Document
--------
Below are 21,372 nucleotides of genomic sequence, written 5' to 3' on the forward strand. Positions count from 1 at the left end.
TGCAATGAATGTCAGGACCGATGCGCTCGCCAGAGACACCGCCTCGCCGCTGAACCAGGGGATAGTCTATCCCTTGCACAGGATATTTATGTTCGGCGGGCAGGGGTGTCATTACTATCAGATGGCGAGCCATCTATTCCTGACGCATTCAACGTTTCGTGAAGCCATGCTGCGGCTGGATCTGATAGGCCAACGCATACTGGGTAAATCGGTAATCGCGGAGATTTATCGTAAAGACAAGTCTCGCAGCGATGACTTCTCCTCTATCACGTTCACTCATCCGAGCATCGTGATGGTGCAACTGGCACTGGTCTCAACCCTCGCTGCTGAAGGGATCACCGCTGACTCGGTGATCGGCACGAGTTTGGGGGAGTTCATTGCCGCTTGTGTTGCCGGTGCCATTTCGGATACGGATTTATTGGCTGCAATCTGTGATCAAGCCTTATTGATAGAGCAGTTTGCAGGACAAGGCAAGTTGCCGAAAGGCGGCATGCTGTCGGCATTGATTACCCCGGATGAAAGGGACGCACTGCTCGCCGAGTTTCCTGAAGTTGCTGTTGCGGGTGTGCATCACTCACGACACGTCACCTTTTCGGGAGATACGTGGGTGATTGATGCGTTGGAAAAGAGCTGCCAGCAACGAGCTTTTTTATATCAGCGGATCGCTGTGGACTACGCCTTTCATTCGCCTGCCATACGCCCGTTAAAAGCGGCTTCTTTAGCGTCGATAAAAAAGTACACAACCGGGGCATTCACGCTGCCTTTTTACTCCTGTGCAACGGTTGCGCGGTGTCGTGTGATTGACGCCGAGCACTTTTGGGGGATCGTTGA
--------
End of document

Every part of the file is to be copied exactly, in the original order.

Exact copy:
Below are 21,372 nucleotides of genomic sequence, written 5' to 3' on the forward strand. Positions count from 1 at the left end.
TGCAATGAATGTCAGGACCGATGCGCTCGCCAGAGACACCGCCTCGCCGCTGAACCAGGGGATAGTCTATCCCTTGCACAGGATATTTATGTTCGGCGGGCAGGGGTGTCATTACTATCAGATGGCGAGCCATCTATTCCTGACGCATTCAACGTTTCGTGAAGCCATGCTGCGGCTGGATCTGATAGGCCAACGCATACTGGGTAAATCGGTAATCGCGGAGATTTATCGTAAAGACAAGTCTCGCAGCGATGACTTCTCCTCTATCACGTTCACTCATCCGAGCATCGTGATGGTGCAACTGGCACTGGTCTCAACCCTCGCTGCTGAAGGGATCACCGCTGACTCGGTGATCGGCACGAGTTTGGGGGAGTTCATTGCCGCTTGTGTTGCCGGTGCCATTTCGGATACGGATTTATTGGCTGCAATCTGTGATCAAGCCTTATTGATAGAGCAGTTTGCAGGACAAGGCAAGTTGCCGAAAGGCGGCATGCTGTCGGCATTGATTACCCCGGATGAAAGGGACGCACTGCTCGCCGAGTTTCCTGAAGTTGCTGTTGCGGGTGTGCATCACTCACGACACGTCACCTTTTCGGGAGATACGTGGGTGATTGATGCGTTGGAAAAGAGCTGCCAGCAACGAGCTTTTTTATATCAGCGGATCGCTGTGGACTACGCCTTTCATTCGCCTGCCATACGCCCGTTAAAAGCGGCTTCTTTAGCGTCGATAAAAAAGTACACAACCGGGGCATTCACGCTGCCTTTTTACTCCTGTGCAACGGTTGCGCGGTGTCGTGTGATTGACGCCGAGCACTTTTGGGGGATCGTTGA